Nurses in New York can reduce the chances of making a medication error by following some simple steps. First, they should observe what is known as the five rights for medication administration. This means transcribing the medication and making sure the right dosage of the right medication is prescribed for the right patient. It should also use the correct route and timing.
Nurses should verify those five rights when a patient is transferred from another unit or institution. They should also double or triple check and even have a doctor or nurse read the order back.
Using name alerts for patients with common names can help prevent confusion between those patients regarding medication. Careful documentation and ensuring that medication is correctly labeled is also important. Using a zero in front of decimal points can avoid any confusion about amounts.
Medicines should be stored properly based on properties such as sensitivity to temperature. It is important to correctly label the opening date for multidose vials. Nurses should also consider keeping a medication guide handy. Doing so may be part of an institution’s overall policies and guidelines regarding medication, and they should stay current with these rules as well.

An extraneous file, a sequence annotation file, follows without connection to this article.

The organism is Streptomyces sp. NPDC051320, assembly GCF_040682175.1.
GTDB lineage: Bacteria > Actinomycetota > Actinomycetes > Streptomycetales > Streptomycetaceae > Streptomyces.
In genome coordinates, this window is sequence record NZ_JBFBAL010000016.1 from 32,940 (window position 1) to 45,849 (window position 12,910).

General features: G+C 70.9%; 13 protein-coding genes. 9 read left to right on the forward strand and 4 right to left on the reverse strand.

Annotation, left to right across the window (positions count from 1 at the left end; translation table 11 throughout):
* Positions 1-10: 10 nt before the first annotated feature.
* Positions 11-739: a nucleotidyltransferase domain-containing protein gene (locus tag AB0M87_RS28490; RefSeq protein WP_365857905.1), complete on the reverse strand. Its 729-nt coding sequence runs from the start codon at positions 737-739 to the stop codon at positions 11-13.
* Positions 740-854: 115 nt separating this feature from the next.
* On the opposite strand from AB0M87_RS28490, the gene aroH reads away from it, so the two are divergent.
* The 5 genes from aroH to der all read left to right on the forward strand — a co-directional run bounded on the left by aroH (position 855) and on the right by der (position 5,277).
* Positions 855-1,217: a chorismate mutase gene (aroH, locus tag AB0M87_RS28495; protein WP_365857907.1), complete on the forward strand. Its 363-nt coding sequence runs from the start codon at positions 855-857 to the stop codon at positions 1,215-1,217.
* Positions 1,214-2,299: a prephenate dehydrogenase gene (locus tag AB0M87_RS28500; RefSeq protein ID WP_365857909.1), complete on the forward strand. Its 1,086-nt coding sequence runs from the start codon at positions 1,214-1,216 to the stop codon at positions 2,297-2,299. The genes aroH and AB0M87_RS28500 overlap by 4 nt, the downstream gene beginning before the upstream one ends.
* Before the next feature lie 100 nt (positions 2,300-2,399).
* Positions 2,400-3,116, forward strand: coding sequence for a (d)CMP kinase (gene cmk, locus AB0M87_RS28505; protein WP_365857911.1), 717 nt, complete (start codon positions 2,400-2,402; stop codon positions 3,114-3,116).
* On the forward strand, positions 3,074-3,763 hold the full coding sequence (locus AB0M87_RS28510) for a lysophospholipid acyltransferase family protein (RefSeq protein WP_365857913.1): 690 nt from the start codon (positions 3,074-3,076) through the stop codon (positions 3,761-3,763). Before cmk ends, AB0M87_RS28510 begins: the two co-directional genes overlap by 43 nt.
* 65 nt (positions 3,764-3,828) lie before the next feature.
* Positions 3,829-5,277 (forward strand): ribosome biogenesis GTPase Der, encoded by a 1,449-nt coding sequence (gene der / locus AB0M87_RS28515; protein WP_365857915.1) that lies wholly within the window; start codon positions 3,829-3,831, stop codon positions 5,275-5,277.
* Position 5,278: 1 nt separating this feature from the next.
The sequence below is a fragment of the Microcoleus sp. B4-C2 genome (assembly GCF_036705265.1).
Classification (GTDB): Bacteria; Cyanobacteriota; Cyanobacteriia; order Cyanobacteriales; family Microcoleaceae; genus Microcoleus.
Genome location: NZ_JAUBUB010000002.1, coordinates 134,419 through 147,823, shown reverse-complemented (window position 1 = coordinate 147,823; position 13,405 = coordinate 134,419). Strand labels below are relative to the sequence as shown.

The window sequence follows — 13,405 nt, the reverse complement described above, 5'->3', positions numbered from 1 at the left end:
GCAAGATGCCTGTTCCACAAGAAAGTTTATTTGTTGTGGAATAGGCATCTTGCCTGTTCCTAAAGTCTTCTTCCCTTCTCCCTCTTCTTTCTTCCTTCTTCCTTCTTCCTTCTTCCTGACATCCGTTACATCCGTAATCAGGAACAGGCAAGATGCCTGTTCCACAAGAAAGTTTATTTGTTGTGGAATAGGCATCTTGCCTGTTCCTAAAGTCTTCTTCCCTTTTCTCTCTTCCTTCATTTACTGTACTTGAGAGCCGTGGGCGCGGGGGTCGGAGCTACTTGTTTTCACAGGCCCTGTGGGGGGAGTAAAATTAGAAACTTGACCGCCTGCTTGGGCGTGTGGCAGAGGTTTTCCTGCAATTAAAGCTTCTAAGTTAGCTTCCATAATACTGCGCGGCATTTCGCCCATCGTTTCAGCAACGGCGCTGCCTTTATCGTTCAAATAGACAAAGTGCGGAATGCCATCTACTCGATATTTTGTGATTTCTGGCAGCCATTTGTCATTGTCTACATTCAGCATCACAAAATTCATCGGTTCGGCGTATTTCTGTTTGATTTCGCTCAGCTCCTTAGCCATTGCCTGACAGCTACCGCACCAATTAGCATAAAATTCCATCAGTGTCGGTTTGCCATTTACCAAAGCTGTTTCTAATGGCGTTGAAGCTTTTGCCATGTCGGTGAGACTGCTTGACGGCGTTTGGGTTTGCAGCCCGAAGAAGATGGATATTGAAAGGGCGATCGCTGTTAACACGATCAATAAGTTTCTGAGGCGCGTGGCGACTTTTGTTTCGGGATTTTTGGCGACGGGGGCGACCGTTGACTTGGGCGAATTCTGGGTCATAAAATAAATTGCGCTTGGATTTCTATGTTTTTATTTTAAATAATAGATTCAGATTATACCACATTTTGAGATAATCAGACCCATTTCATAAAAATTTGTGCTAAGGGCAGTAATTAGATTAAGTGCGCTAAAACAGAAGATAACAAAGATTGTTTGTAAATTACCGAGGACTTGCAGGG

A medication error can have serious consequences for a patient and might result in serious illness or injury or even death. Medication errors can be caused by a number of factors including physician error, a failure to check for allergies or a dosage mistake. If this occurs, the patient or the family of the patient may want to consult an attorney about whether medical malpractice has occurred and if filing a lawsuit might be an appropriate course of action. A settlement out of court or compensation from a court case may help pay for the additional expenses sustained by such an error as well as covering other costs.